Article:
By Peter Bochner
To reduce the number of concussions in football, a startup company is Seattle is developing a new helmet that absorbs shock differently than a traditional football helmet.
Unlike the traditional helmet, which is hard on the outside and contains padding on the inside, the Zero1 helmet from Vicis is soft on the outside and hard on the inside, to slow and reduce impact before it gets to the player’s head.
According to Dave Marver, one of the founders of Vicis, the future of football “is at risk because of safety concerns. The existing helmet companies aren’t innovating fast enough. They’re innovation has been incremental. This is not an incremental problem — this is a major public health problem. We need to solve this issue of sports-related concussion.”
While they acknowledge that no helmet can completely eliminate concussions, the founders of Vicis claim that their new helmet has an impact-absorbing layer that consists of columns that move “omnidirectionally” to respond to impact from any angle. In a promotional video filmed by the company, when their helmet hits a hard, solid surface, it moves and bends at the moment of impact, almost like rubber, whereas the traditional helmet bounces hard, rattling the head of the wearer. The video also features Seattle Seahawks wide receiver Doug Baldwin, and NFL Hall of Famers Roger Staubach and Tony Dorsett.
The other founders of Vicis include Sam Browd, a pediatric neurosurgeon and the medical director of the Seattle Children’s Sports Concussion program; and Per Reinhall, is a professor and Department Chair of Mechanical Engineering at the University of Washington.
“Helmets were never intended to prevent concussions,” says Browd. With the Zero1 helmet, “what we’re really trying to do is take this common sense approach to it. “The more force reduction you can bring, the more likely you are to reduce the risk of concussion.”
“If this concussion problem is not addressed,” says Reinhall. “I think the game is in danger.”
The expected retail price of the helmet will be around $1,500, about four to five times of the average helmet, but the board of Vicis is confident that NFL teams will be interested in purchasing the helmet for next season. But the goal of Vicis is to get the cost down enough that the helmet can be adopted by younger players.
As reported in a story on wired.com, Browd said his five year-old son has taken an interest in football. But when asked by wired.com writer Liz Stinson if he’d consider letting his child play, Browd said, “With current helmets, I’m not sure. I think with the Vicis helmet, if we sustain the performance improvements we’re hoping to achieve, I would feel comfortable letting my son play because it puts the risk of the sport back towards the median.”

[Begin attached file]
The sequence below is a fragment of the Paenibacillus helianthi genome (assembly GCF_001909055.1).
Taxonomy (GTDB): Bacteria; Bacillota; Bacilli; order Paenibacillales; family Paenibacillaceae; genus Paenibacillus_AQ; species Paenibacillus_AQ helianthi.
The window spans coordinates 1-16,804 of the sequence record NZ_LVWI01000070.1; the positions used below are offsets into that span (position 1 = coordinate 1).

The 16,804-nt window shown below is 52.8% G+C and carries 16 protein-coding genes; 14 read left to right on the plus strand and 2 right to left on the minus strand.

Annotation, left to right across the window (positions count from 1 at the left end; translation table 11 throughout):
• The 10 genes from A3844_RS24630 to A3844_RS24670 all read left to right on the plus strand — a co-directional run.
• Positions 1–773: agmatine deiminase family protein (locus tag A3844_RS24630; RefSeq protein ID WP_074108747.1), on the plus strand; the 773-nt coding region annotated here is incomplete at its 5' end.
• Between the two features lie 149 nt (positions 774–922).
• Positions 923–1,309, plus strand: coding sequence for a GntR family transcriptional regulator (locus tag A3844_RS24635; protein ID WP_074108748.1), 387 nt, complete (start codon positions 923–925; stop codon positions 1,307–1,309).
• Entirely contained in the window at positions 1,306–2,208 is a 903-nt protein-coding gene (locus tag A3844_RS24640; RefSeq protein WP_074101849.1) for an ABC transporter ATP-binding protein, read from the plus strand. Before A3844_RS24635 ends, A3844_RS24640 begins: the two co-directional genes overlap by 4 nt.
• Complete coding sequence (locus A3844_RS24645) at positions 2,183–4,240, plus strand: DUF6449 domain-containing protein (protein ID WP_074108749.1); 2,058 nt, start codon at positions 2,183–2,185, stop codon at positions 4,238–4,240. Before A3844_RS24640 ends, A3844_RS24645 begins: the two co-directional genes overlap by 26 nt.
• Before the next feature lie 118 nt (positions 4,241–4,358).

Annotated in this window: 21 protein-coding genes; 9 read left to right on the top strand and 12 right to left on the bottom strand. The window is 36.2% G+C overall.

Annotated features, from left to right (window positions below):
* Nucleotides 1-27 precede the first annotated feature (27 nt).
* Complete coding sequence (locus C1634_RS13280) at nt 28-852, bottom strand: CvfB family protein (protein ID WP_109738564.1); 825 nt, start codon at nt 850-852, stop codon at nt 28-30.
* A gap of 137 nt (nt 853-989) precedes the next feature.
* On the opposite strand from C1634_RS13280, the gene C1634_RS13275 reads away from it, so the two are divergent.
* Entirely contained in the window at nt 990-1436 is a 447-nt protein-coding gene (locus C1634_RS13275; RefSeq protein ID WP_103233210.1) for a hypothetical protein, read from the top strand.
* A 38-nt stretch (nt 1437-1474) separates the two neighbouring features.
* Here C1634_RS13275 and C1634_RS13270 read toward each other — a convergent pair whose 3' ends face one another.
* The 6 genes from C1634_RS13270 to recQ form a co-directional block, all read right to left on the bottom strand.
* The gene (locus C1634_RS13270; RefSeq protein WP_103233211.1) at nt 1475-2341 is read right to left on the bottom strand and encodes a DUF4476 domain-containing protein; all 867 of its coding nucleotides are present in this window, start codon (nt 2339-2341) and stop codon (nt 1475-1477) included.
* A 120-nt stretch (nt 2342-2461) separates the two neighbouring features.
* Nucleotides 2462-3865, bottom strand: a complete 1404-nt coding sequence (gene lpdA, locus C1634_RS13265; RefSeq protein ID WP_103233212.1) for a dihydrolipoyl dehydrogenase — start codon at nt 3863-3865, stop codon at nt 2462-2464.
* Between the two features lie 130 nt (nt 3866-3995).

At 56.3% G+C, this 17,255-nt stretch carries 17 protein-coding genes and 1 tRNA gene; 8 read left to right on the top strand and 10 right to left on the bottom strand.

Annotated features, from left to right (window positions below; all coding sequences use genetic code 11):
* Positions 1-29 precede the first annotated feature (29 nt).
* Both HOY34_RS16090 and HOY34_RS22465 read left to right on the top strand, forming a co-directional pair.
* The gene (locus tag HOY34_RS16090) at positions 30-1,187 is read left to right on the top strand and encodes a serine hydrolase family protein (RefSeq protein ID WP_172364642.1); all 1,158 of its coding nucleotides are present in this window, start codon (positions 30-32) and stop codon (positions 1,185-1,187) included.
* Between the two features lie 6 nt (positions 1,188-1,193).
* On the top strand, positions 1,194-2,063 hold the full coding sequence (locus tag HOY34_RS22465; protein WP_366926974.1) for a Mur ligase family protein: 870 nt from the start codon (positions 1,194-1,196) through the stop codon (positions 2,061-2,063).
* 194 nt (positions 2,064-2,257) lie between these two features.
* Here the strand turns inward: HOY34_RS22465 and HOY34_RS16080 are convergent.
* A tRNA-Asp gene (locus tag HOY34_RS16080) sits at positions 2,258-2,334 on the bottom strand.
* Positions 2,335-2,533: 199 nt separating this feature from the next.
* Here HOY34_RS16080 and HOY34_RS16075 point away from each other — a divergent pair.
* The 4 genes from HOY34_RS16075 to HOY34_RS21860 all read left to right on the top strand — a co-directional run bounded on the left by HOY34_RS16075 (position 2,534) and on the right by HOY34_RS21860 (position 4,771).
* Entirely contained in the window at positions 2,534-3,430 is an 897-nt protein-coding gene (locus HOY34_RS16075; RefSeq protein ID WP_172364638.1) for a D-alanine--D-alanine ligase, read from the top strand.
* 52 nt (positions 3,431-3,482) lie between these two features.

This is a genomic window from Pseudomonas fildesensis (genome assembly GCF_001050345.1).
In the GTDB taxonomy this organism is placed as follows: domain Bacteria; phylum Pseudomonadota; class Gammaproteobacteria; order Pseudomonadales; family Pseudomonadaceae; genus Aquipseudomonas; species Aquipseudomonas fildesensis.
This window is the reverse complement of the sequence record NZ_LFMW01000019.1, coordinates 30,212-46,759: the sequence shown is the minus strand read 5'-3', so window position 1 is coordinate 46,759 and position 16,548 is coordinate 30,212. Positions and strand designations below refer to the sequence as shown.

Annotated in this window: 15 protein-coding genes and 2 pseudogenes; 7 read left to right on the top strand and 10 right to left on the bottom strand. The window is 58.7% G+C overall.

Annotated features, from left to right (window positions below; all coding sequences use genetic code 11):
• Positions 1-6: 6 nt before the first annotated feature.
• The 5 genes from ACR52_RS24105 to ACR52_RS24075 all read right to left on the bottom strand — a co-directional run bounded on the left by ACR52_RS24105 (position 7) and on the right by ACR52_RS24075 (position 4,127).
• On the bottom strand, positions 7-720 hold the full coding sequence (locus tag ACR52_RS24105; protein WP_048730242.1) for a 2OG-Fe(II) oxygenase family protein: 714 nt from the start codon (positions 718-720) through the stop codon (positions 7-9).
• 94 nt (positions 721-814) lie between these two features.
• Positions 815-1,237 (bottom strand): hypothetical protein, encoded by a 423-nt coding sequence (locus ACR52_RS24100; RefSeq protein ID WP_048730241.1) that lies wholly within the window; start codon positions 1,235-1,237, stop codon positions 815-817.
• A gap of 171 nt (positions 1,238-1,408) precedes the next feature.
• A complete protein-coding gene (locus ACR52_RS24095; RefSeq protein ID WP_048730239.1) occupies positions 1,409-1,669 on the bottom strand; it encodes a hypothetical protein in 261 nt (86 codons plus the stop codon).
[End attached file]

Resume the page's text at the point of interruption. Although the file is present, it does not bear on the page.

Stinson also interviewed Tim Gay, a physics professor at the University of Nebraska-Lincoln and author of The Physics of Football, about the helmet. Gay said the helmet’s principles work in theory, but there are few ways to know for certain without testing it on an actual player. “It’s very difficult to see ahead of time whether it’s going to work or not,” he said. “I appreciate that they’re trying to make the game safer, but I want to see the data they have.”
During the 2013 NFL preseason and regular season, there were 228 diagnosed concussions. An increasing amount of research has tied concussions and repeated, mild- to moderate-brain trauma to long-term, neurodegenerative diseases like chronic traumatic encephalopathy (CTE). A report released in 2015 found that of the 91 brains of former NFL players stained for CTE, 87 tested positive (96% of all players tested).
Peter Bochner is a writer and editor for subjects related to information technology and medicine. He has worked on such publications as Computerworld, Asian Sources and the Journal of Alzheimers Disease, served as editor for several TechTarget websites, and has written for several high-tech research firms. In addition, he served as editor for the recently published book Aspertools: The Practical Guide for Understanding and Embracing Asperger’s, Autism Spectrum Disorder and Neurodiversity, by Harold S. Reitman, M.D.